SLOWLY FLOAT IN THE ARIZONA DESERT

Los Angeles Times - - ROAD TRIPS PLACES TO GO - By Sara Less­ley

The route: From the Glen Canyon Dam, just out­side Page, Ariz., hug­ging the Arizona/Utah bor­der around the Ver­mil­ion Cliffs Na­tional Mon­u­ment on U.S. 89 to U.S. 89A into Kanab, Utah. Miles: About 120 miles from Page to Kanab. Best time: Spring or fall; the road hits 7,925 feet in el­e­va­tion at Ja­cob Lake, so snow may be an is­sue. Lower down, the sum­mers can be hot. Why: Dis­cover a scenic — and his­toric — route in this “Arizona Strip” coun­try from the mas­sive Glen Canyon Dam (good vis­i­tor

cen­ter for the wa­ter-use cu­ri­ous) and into Mar­ble Canyon and its “bal­anced boul­ders” (also stop­ping at Navajo Bridge to walk across the old span and look for con­dors), then around the spec­tac­u­lar Ver­mil­ion Cliffs and up into the piney-green Kaibab Na­tional For­est.

High­lights: A bit south of the in­dus­trial-size dam, pull into the packed park­ing lot for Horse­shoe Bend off U.S. 89. The vis­tas are fault­less. Watch your foot­ing; there are no rail­ings. Up un­paved House Rock Val­ley Road, just off U.S. 89A, we gazed at a dozen en­dan­gered Cal­i­for­nia con­dors swoop­ing and soar­ing in cir­cles above a rein­tro­duc­tion site on the Ver­mil­ion Cliffs. Mem­o­rable stay: The quirky Quail Park Lodge (www.quail­park lodge.com) in Kanab is bright and retro. Free bikes stand ready for a slow spin down the main street. Don’t miss the dozens of plaques com­mem­o­rat­ing the western movies and TV shows that were filmed here for decades. Mem­o­rable meal: A five-minute walk from the lodge puts you at Peek­a­boo Canyon Wood Fire Kitchen (peek­a­book­itchen

.com), with quinoa-stuffed av­o­cado for starters, fol­lowed by kale salad topped with honey-glazed wal­nuts, dates and red onions. Tourist treat or trap: Leave the car be­hind for old-fash­ioned travel on the river. Our slow float on Colorado River Dis­cov­ery’s

(www.raft­thecanyon.com) mo­tor­ized pon­toon boat took us past pho­to­genic Horse­shoe Bend and the tiny tourists on the rim 1,000 feet above. From Glen Canyon Dam to Lees Ferry, there are breath­tak­ing views of the Navajo sand­stone cliffs that icon­o­clas­tic en­vi­ron­men­tal writer Ed­ward Abbey de­scribed (be­fore the dam he de­spised was built) as “ta­per­ing spires, bal­anced rocks on pil­lars, mush­room rocks, rocks shaped liked ham­burg­ers, rocks like piles of melted pies.” Yup, ex­actly. Plan to spend: Most of a sight­see­ing day for the 120 miles of the some­times windy, al­ways scenic U.S. 89A. To aug­ment the don’tmiss drive, overnight at ei­ther end: Page (float trip or slot canyons tour) or Kanab (hik­ing, bik­ing and Hol­ly­wood).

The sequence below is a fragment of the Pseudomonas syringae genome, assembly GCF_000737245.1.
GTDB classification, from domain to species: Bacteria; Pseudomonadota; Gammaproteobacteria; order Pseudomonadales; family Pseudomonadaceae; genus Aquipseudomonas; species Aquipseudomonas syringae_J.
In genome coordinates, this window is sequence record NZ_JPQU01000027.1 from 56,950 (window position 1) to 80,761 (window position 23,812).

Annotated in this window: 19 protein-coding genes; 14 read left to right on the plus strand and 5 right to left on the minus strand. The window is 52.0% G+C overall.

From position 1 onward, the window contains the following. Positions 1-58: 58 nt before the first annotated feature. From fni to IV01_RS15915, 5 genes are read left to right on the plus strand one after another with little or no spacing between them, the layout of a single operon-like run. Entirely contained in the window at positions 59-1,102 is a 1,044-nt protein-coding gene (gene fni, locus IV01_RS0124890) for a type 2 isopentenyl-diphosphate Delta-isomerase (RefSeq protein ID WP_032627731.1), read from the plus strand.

The route: San Lu­cas to Gil­roy, Calif., on Cal­i­for­nia 25. Miles: About 75, one way. Best time: Spring, when the hills are green, though the area’s oat and al­falfa fields add green­ery to the route year round.

Why: Cal­i­for­nia 25 of­fers a scenic, leisurely and nearly traf­fic-free al­ter­na­tive to busy U.S. 101 be­tween San Luis Obispo County and the Bay Area. High­lights: The high­way runs through sev­eral nar­row val­leys carved into the moun­tains by the San An­dreas Fault’s tantrums. In some years, you can see where the fault has twisted the high­way’s as­phalt in dif­fer­ent di­rec­tions — un­less Cal­trans has made the nec­es­sary re­pairs. Af­ter a wet win­ter, the hill­sides brack­et­ing the pleas­antly wind­ing high­way turn Cray­ola green, punc­tu­ated in places by yel­low and orange Cal­i­for­nia but­ter­cups and sticky mon­key flow­ers. This is cow­boy coun­try — for vis­i­tors, a rare glimpse of what Cal­i­for­nia looked like a cen­tury ago. Some of the barns along the high­way are at least that old, com­plete with black­smith-forged hinges and door latches. Also, check out the Vic­to­rian ar­chi­tec­ture in down­town Hol­lis­ter. Mem­o­rable meal: The 19th Hole Booze & Food (19th­ho­le­tres

pinos.com) in Tres Pinos isn’t so much about the food as the set­ting (but do try the oak-fired bar­be­cue dishes). Dol­lar bills pa­per the ceil­ing of the 120-year-old tav­ern, an­tique ri­fles and cat­tle brands trim the walls, and the front porch is ideal for swill­ing beer on a lazy af­ter­noon (but don’t drink and then drive, we has­ten to add). Tourist trap or treat: The high­way skirts Pinnacles Na­tional Park (www.nps.gov/pinn), Cal­i­for­nia’s new­est na­tional park, a real treat. It’s not of­ten that you can visit the mul­ti­col­ored re­mains of a vol­cano cleft in twain by the San An­dreas Fault. (The other half has since mi­grated south­ward, inch by inch, to­ward Lan­caster.) Cal­i­for­nia 25 of­fers the only ve­hic­u­lar ac­cess to the park’s vis­i­tor cen­ter and camp­ground. There are great pic­nic spots in the shade of the ubiq­ui­tous oak trees and miles of trails for all skill lev­els to work off that pic­nic lunch. Plan to spend: The one-way trip takes a lit­tle less than two hours driv­ing straight through, but this isn’t that kind of drive. Al­low at least three hours ex­tra for Pinnacles and a few stops for photos or food along the way.

James Hager Getty Images / Robert Hard­ing World Im­agery

A PUR­PLE- AND ORANGE-TINGED SUN­SET caps the craggy beauty of the Coy­ote Buttes wilder­ness area at Ver­mil­ion Cliffs Na­tional Mon­u­ment in Arizona.

Lou Spir­ito Los Angeles Times

Daniel A. An­der­son

PINNACLES NA­TIONAL PARK can be ac­cessed from ei­ther east (Cal­i­for­nia 25 to Cal­i­for­nia 146) or west, above, also by 146 — but you can’t drive straight through.

Lou Spir­ito Los Angeles Times

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